So Zero's evidently slumming, in charge of a ship on a training mission or something after being a high-fallootin' Admiral in a war that ended in a stalemate between the good guys and the machine people. Well, okay, it's not quite as simple as that, but it'll do for my purposes. He's so down that he's ready to quit the series before his chief knocks some sense into him (literally, in the best scene of the first episode), just in time to pick up an SOS from a bunch of ships under attack by Captain Harlock and Yattaran, who is still playing with toy airplanes after 30 years. Again, it's a bit comforting to know that some things simply do not change.
Speaking of things that don't change, after a game of chicken that goes bad when the engines on Zero's ship fail, Harlock does that thing that he does by recognizing a worthy opponent; and destroys the transport ship Warrius and crew were guarding, then turns and leaves Zero to stew over living up to his name yet again. About this time, I start scratching my head, trying to remember the first episode of the last anime I saw where the lead character was so totally ineffectual. And, no, Urusei Yatsura does not count. There probably were a few, but it's been a while...
Next thing we see, Zero is trying to negotiate a deal with his bosses to go back after Harlock, who is causing the machine people a great deal of trouble just by being himself. Of course, Zero's bosses turn out to be part of the problem by having some kind of shady deal with the machine people that we're supposed to find out about as the series progresses. Zero gets his old ship back with, well, the same bridge crew we saw earlier in the episode. With one major exception, who is introduced in one of the dumbest anime scenes I can recall. That's probably because I've mercifully blanked the worst offenders from my memory over fifteen years, but even still, this one's a whole planet of stupid.
In fact, I dunno which part boggled me most - that the Analyzer clone in this one was the freakin' FIRST MATE on Zero's previous ship or that whoever designed the ship had the main elevator open directly into a shower stall. Come to think of it, if Analyzer had anything to do with the design of the ship, maybe it's not so unbelievable after all. Still might help explain why they got their ass handed to them by the machine people. I bet none of their ships had "fanservice" as part of the standard ship tours. See, I'm slowly learning these newfangled terms.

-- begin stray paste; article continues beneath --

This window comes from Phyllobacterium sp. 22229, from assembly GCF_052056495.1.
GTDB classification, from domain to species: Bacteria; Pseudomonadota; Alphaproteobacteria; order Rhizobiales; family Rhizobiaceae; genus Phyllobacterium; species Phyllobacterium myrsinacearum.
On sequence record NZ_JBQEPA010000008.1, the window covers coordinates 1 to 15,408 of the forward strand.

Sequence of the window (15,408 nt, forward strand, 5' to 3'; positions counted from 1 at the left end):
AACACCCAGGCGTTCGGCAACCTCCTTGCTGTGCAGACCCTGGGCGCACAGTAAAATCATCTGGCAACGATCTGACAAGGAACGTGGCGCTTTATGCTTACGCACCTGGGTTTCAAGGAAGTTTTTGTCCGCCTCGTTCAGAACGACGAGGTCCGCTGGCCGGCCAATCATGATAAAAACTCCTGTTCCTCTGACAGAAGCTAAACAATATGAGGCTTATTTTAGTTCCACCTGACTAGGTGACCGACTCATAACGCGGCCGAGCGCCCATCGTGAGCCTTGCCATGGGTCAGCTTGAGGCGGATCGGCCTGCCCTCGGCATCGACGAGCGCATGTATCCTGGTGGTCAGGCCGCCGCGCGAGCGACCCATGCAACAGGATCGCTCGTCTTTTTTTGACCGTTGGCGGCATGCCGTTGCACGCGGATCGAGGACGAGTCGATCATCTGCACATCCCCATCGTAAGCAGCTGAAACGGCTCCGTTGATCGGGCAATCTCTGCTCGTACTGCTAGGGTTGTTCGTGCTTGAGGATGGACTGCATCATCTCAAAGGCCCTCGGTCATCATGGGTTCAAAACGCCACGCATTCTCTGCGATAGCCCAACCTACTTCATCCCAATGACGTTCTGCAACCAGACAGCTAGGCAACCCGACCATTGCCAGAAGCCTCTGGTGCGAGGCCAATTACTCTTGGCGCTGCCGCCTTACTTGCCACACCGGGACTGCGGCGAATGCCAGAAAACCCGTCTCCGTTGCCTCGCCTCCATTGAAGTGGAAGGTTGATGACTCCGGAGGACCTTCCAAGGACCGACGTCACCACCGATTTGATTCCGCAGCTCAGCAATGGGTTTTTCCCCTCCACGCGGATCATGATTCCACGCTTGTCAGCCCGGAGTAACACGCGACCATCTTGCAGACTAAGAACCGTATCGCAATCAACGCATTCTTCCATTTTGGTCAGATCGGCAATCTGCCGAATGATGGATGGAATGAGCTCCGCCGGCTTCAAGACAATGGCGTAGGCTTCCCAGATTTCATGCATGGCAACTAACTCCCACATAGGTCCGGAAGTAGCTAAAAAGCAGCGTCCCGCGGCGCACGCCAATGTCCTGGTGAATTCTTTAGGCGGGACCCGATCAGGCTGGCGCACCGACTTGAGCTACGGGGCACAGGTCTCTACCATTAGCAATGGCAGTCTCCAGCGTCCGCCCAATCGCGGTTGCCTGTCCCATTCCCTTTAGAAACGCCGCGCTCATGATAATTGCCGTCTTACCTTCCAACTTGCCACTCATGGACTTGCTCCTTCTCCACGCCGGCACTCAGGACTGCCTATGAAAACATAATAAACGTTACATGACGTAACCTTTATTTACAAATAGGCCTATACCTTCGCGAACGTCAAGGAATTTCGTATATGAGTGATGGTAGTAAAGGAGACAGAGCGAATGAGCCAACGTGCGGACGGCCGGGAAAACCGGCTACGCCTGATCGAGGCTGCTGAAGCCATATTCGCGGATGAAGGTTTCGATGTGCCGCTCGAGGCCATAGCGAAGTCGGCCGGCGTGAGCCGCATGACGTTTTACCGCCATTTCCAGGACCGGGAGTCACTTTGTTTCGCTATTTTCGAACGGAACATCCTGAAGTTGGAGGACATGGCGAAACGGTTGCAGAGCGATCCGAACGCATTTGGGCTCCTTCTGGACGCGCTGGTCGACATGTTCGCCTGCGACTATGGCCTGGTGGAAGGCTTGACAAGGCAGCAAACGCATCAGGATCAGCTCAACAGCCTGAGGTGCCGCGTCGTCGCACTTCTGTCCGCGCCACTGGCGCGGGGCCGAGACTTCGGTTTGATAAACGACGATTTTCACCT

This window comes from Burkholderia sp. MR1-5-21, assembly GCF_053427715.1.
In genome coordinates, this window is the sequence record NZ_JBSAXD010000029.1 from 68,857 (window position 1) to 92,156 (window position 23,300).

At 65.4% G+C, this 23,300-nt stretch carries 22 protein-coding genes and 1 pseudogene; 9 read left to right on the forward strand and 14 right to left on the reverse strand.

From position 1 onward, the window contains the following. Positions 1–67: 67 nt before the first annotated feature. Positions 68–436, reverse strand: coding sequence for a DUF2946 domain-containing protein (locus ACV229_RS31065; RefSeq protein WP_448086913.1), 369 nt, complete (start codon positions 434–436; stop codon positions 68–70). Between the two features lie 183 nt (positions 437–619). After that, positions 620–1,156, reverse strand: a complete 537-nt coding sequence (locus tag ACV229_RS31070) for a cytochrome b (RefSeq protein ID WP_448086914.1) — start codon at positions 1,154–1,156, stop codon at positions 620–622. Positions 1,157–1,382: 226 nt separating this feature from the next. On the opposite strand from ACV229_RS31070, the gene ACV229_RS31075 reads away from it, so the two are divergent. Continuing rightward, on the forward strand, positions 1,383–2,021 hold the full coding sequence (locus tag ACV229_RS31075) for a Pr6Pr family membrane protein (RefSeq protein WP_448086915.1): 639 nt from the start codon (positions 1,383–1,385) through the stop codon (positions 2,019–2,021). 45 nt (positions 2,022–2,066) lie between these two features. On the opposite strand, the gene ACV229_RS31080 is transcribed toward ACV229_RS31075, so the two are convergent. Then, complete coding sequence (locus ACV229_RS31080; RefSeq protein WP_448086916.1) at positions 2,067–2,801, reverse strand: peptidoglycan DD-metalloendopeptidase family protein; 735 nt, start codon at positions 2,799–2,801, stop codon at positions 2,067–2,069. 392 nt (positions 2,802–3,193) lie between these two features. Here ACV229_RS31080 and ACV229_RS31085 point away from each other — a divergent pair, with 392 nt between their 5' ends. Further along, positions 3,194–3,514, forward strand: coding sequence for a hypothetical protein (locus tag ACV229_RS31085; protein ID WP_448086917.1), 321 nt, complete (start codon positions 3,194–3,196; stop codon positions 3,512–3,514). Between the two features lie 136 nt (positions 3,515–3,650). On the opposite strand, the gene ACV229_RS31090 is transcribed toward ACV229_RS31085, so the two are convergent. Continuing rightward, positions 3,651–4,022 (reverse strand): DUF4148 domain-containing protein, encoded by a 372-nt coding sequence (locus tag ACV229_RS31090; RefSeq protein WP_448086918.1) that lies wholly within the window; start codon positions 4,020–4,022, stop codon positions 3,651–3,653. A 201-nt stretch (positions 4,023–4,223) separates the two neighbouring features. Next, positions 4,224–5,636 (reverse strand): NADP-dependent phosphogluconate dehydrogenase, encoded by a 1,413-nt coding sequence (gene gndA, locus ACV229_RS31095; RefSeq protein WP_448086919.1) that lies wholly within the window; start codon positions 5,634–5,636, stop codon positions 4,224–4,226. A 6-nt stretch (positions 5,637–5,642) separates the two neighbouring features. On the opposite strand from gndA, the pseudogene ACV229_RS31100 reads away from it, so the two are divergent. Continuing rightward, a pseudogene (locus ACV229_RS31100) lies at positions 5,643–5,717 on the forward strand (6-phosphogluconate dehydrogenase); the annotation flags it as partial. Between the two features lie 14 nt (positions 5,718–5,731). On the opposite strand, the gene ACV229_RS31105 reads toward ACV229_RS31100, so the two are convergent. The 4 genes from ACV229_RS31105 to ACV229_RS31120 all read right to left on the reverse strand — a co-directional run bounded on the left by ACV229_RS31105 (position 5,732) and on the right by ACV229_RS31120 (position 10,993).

"First mate, Shower Scene, reporting for duty!"
Anyway, her name is actually Marina and she does eventually turn into a pretty good character, but man, it's hard to ignore that introduction. Yeah, it's a trope, tried and true, as it were, but it's still just dumb, dumb, dumb to INTRODUCE a serious character that way. Okay, maybe I'm getting too old for this stuff after all. Meh. And, of course, the first mate looks exactly like Zero's dead wife. Like I have absolutely no clue where that subplot's going. Oh, yeah, and it turns out the ship's engineer "ordered" for a new first mate because he didn't like getting bossed around by a robot. Gee, I wonder how such an outfit lost a war, huh?
Only in anime. Double Meh. It's at this point you kind of hope that something was lost in translation, but you have a feeling deep down inside that you know 90% of the stupid is coming from the source. Luckily, you've been here dozens of times before and know it usually gets better. Keep in mind, all of the above stupid is the super-concentrated kind, taking up less than two minutes worth of screentime, kind of a black hole of dumb, sucking most of the crap out of the other twenty-two minutes of the episode. Or, at least that's what you hope for. Because you still have three minutes left to watch...
Not to worry, the remainder of the episode is the launching of the ship, the Karyu, and a great time is had by all. Although there seem to be a scarcity of ships in this one, the designs are pretty standard for the later Matsumoto-inspired anime and I had no problems with them, though I understand that a few others do. I like the way the lead character gives the teaser for the next episode - it reminds me of one of my favorite '80s mecha shows, Panzer World Galient in that regard.
"Hmm, this kool-aid tastes funny."
The first few episodes focus on the integration of the humans and the machine people on the ship and we learn again fairly quickly why the humans didn't fare better in the war. They aren't quite the layabouts from the original Captain Harlock series, but they're definitely on the fast track. The whole idea of machine people - "We aren't robots!" - is one of the Matsumoto ideas that remains fascinating to me, even if it's used mainly to explore the now-familar bigotry metaphor in this particular series. Can't have too much of that, I suppose.